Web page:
Starting a new bank from scratch was just the challenge I needed because it forced me to grow. We started WashingtonFirst Bank in 2004 and grew it in 13 years into a public company with $2.1B in assets and 350 employees.
While I’m very proud of what we accomplished, none of this happened overnight, and it certainly wasn’t accomplished alone. It’s important to have the courage to take risks and trust people to be part of the journey along the way.
Without the team, customers, the hours we put in together, without the trust and guidance of investors and board members, I’d just be a woman with a dream.
Now… I have two children who are in their 20s. I get the social media world and the perception it creates of overnight success. The truth is social media only shows us the results and not the hard work it takes to get there.
While we get to see Elon Musk and Jeff Bezos being launched into space, we forget that Elon Musk slept in an office for two years building his first company. And you may not remember it, but Jeff Bezos started out as just some guy selling books on a website.
The truth is that there is no free lunch. There is no substitute for showing up and doing the work, building teams, and making things happen, and nothing can replace the importance of the network of relationships you build as you grow your life and career.
This was a truth that I lived out when WashingtonFirst Bank was acquired four years ago. After staying on for a time to assist in the new bank’s transition, I found myself a woman of leisure—which is when I quickly realized that leisure time was not for me!
So, we brought our team back together and started Trustar Bank. I’m really proud of that fact because it shows the power of relationships that every one of our team members felt confident coming back together to do it again.
Change, even if it is forced on us, is both inevitable and often good. Remember the typewriter? Think how much easier it is for you to turn in your assignments than it was for me with my pen and white-out!
The good news is that if you enjoy what you do, you will learn and grow and get paid while you do it. That’s success! And if your first career choice doesn’t work, move on. Find another. Explore what you love, don’t seek out overnight success. Whatever you do, do it with passion because life isn’t lived on the sidelines.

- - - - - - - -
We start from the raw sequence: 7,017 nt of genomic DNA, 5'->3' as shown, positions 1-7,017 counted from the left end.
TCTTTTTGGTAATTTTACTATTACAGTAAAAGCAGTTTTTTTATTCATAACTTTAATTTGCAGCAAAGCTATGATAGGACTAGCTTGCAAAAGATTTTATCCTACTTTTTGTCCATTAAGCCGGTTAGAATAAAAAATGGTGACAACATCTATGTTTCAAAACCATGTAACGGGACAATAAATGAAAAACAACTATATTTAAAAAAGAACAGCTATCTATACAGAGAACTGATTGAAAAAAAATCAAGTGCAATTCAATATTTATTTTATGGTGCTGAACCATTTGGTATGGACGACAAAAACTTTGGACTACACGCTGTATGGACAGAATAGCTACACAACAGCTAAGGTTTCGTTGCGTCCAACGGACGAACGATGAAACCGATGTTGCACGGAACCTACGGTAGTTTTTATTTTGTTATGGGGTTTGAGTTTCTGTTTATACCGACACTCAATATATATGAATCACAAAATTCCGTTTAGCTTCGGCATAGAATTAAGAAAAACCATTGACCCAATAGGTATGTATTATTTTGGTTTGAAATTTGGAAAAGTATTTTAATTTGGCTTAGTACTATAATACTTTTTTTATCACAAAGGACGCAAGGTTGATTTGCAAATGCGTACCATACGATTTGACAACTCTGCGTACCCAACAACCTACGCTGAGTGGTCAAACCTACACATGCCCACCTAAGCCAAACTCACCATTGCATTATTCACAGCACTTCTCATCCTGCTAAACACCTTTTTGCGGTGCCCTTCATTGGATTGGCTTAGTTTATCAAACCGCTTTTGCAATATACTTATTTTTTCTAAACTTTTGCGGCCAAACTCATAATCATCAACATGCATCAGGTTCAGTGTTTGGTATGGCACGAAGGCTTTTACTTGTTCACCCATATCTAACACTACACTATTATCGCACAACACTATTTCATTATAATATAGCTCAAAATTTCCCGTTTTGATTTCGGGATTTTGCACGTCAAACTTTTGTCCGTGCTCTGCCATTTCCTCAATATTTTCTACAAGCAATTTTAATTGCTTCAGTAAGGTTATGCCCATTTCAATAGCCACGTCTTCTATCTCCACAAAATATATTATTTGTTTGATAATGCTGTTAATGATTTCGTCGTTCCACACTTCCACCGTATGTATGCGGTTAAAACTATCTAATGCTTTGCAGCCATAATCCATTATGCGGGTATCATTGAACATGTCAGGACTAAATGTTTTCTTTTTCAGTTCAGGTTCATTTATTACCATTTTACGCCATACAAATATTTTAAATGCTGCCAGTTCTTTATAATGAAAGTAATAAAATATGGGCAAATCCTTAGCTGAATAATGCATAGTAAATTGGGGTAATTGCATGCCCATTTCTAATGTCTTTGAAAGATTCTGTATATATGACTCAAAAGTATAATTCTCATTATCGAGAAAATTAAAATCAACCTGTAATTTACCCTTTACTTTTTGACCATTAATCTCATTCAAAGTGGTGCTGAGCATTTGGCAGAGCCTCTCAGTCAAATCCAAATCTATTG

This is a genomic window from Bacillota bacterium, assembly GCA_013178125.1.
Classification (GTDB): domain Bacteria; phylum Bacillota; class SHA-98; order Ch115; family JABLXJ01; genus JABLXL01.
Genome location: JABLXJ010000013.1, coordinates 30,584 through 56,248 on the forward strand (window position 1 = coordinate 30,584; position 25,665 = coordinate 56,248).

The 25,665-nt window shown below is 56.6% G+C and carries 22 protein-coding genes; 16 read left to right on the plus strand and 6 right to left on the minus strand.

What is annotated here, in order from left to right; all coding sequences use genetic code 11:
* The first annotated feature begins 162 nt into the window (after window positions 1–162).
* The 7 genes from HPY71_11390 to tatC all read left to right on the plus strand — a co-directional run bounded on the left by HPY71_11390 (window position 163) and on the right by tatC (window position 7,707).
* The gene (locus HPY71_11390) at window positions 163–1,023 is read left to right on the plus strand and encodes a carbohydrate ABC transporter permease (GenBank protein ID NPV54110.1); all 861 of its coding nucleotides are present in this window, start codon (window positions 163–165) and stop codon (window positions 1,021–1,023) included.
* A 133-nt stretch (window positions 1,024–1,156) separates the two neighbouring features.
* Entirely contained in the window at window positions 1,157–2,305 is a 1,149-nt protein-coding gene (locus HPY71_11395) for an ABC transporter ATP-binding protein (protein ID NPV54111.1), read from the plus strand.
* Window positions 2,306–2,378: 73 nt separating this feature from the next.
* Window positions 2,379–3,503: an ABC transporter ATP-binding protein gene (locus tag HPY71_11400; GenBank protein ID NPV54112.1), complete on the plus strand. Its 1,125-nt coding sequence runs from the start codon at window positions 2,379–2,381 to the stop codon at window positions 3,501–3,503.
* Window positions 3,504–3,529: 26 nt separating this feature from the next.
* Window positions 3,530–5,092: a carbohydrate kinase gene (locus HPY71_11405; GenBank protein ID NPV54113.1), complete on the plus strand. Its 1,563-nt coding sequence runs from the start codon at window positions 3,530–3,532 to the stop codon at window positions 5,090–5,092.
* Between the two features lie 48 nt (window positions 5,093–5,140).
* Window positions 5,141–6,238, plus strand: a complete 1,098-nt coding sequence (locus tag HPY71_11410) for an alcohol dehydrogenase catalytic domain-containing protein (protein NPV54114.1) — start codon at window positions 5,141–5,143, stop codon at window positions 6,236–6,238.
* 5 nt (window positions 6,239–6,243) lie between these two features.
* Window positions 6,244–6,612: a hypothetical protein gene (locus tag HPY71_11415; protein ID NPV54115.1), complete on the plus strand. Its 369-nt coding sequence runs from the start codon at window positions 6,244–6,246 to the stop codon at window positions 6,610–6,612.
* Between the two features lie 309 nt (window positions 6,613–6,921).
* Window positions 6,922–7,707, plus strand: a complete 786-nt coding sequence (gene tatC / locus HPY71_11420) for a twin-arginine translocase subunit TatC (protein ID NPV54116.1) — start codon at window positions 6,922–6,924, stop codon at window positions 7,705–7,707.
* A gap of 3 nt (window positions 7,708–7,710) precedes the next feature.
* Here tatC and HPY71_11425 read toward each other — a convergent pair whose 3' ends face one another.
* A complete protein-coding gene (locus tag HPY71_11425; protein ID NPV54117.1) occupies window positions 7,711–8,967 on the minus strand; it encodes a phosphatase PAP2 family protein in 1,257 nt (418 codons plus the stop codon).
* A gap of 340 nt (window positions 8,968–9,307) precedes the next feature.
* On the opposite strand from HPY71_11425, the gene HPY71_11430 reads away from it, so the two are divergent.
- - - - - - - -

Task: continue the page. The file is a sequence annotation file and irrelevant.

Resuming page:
In that vein, I want to leave you with a brief personal story. When I was a student here, I was very involved. I was in Student Government, involved in Mason Day, Patriot Day, a student ambassador. Through that work, I developed many important relationships and developed a perspective that the student body and its various groups needed to be more connected.
So, I called up the university president at the time, and he agreed to buy lunch if I got all the student organization leaders together to discuss their ideas. Remember, this was the Dark Ages without email. So, I handwrote notes to every student organization leader and put it in their mailboxes. They in turn handwrote me a response and put it in my mailbox. Sometimes I think it is a miracle we accomplished anything!
I got everyone together for the meeting. Even if it takes time, being involved will serve you well in life. You never know when you might find just the right opportunity.
As for me, I met my best friend, my husband, at that lunch with the university president, and we’ve been married 30 years. You never know what awaits you when you put yourself fully into work and life. I’ve never been disappointed in something I’ve made the effort to do.
Class of 2021, thank you for having me today. It’s an honor to spend time with you. I know and am confident that you are capable of and will accomplish great things. Be courageous, take risks and always do the right thing. And congratulations again to each and every one of you and your families and best wishes for the brightest of futures. We’re all excited to see what you will accomplish.